Printer Friendly

Differences in Common: Straight Talk on Mental Retardation, Down Syndrome and Life.

When Ben was an infant and I was still pretty wounded, I made a strange kind of bargain with myself. I decided that if only he could look at me someday and call me "Mommy" or "Mama," I could endure the fact that he was retarded. It was very important to me to hold the hope that he would have the ability to at least do that--identify me as his mother just the way his brother and sisters had done. And for some reason, focusing on this hope helped me to take my mind off some of my other worries.

Of course, there were a lot of other things I'd hoped Ben would do as well, but in those early weeks I was feeling awfully desolate about the future, not to mention scared and confused. I knew even then that kids with Down syndrome were able to do more than wave bye-bye and say "Mama." That is, I knew it in my head. But in my heart I was so fearful of that uncertain future. I guess, too, I was grieving for the baby who never came -- that bright, beautiful baby who would do everything ahead of schedule and whose future would be one of endless, unlimited opportunities.

In retrospect, I suppose I was feeling sorry for myself. Certainly no one had painted a dreadfully bleak picture for us as has sometimes happened to other parents. No one had so much as hinted that Ben would be little more than a vegetable and we would serve our family best by sending him away.

No, this forlorn wish was something I came up with all on my own in the dark of night when I lay awake wondering what was going to happen to this changeling baby of ours, and the rest of us too.

Many parents have had similar fears. Will our baby smile? Will our baby walk? How about talking? What about learning? Will our baby be capable of truly learning? Will he be able to think -- actually use his brain to think?

And is there any way to know all this ahead of time?

Although there are no guaranteed answers for any child, for the most part, these questions can be answered with a resounding yes! Still, parents wonder and worry, and no matter how many reassurances they may have from others -- even doctors and experienced parents -- that nagging doubt is there.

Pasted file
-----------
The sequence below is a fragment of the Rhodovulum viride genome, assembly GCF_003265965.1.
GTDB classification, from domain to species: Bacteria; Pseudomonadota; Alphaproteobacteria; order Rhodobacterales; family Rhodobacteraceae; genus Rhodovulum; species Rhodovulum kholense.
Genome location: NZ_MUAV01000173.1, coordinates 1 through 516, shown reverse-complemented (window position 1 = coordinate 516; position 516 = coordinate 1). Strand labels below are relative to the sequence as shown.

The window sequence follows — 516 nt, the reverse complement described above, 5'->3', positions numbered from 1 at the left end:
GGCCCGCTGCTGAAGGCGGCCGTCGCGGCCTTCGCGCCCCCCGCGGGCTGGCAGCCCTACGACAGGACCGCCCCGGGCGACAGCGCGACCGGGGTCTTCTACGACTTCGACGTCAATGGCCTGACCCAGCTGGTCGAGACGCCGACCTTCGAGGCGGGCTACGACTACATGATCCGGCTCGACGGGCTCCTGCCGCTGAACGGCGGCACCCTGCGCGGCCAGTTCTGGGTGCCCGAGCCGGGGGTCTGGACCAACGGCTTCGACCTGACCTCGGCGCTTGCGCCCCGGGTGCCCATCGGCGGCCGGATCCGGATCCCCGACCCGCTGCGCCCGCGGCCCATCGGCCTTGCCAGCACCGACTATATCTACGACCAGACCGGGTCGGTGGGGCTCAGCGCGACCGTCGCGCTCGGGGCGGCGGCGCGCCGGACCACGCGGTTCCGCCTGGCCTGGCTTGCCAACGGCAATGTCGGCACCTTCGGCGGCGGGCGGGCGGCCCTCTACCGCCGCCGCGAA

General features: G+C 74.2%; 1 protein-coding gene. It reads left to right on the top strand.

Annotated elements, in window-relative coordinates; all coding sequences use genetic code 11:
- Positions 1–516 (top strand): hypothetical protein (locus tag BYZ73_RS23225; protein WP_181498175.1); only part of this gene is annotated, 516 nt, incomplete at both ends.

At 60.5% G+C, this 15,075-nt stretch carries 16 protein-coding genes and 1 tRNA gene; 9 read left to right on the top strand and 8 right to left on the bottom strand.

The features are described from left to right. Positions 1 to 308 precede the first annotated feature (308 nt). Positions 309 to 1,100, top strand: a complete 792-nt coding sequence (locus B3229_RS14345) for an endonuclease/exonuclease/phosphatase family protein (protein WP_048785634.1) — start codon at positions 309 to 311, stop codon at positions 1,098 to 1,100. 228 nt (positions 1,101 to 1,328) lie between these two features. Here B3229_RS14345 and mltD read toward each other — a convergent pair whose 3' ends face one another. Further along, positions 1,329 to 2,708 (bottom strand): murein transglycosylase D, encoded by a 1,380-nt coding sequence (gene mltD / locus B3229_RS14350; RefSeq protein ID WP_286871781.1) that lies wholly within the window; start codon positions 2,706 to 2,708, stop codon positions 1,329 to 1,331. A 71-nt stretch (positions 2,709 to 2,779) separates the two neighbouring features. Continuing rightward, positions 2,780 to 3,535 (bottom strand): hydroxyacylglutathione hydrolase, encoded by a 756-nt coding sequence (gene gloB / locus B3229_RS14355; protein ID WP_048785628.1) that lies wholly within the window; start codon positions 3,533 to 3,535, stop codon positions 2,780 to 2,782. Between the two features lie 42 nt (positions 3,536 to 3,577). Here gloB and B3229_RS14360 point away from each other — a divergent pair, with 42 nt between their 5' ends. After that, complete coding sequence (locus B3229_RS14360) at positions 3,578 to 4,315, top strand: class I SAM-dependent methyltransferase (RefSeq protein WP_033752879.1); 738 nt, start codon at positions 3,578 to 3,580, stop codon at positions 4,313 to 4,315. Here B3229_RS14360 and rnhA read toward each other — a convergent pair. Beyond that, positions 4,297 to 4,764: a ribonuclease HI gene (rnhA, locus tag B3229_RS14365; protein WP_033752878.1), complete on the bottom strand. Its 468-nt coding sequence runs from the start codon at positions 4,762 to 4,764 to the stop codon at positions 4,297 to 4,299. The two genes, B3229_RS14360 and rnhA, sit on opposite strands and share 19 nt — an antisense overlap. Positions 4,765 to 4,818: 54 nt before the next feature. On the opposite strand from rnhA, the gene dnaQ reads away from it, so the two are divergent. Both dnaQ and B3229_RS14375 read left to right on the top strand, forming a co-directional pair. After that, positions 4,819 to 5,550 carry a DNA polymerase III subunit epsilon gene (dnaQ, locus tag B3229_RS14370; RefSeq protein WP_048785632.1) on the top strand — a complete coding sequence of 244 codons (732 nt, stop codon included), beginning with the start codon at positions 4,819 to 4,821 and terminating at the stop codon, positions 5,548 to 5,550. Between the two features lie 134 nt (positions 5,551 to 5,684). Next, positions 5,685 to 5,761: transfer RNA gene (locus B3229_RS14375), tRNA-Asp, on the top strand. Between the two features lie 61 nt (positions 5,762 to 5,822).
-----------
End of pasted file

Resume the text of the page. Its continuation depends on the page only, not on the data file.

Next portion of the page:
Your child grows,and he does learn to smile, and sit up, and wave bye-bye, and say "Mommy," and a whole lot more. You begin a feel better; you can see for yourself that he is doing things, reaching milestones, "progressing nicely," as the experts might say.

Yet, you find yourself waiting for something -- you don't even know what -- something that will enable you to set your doubts aside once and for all, find a reality you know you can more than cope with.

One morning when Ben was barely past two, he toddled into the kitchen and found me sweeping the floor. He observed me for a moment and I saw him glance around the room. Then he toddled over to the kitchen closet, opened the door, reached in to pull out the dust pan, and brought it to me. Next he bent down and held it near the broom. I was dumbfounded, and then oh, how I wanted to pick him up, dust pan, broom, and all, and go dancing around the kitchen! (I guess this would be called a "Broom Dance.") That's what I wanted to do, but I didn't. Instead I carefully swept debris into the dust pan as he held it for me. I knew it was very important to let him follow through on his actions. We could dance later!

I doubt that parents who have only normal children would have greeted Ben's efforts with anything more than an "Oh, isn't that cute!" But parents of children with mental retardation have a different perspective. This was a true epiphany for me.

What Ben had done was not just something "cute" in passing. What Ben had done was to observe -- to remember -- to anticipate -- to put it all together -- and then act upon it. This was thinking. On that particular day, it finally jelled for me. Beyond any doubt my little boy could think!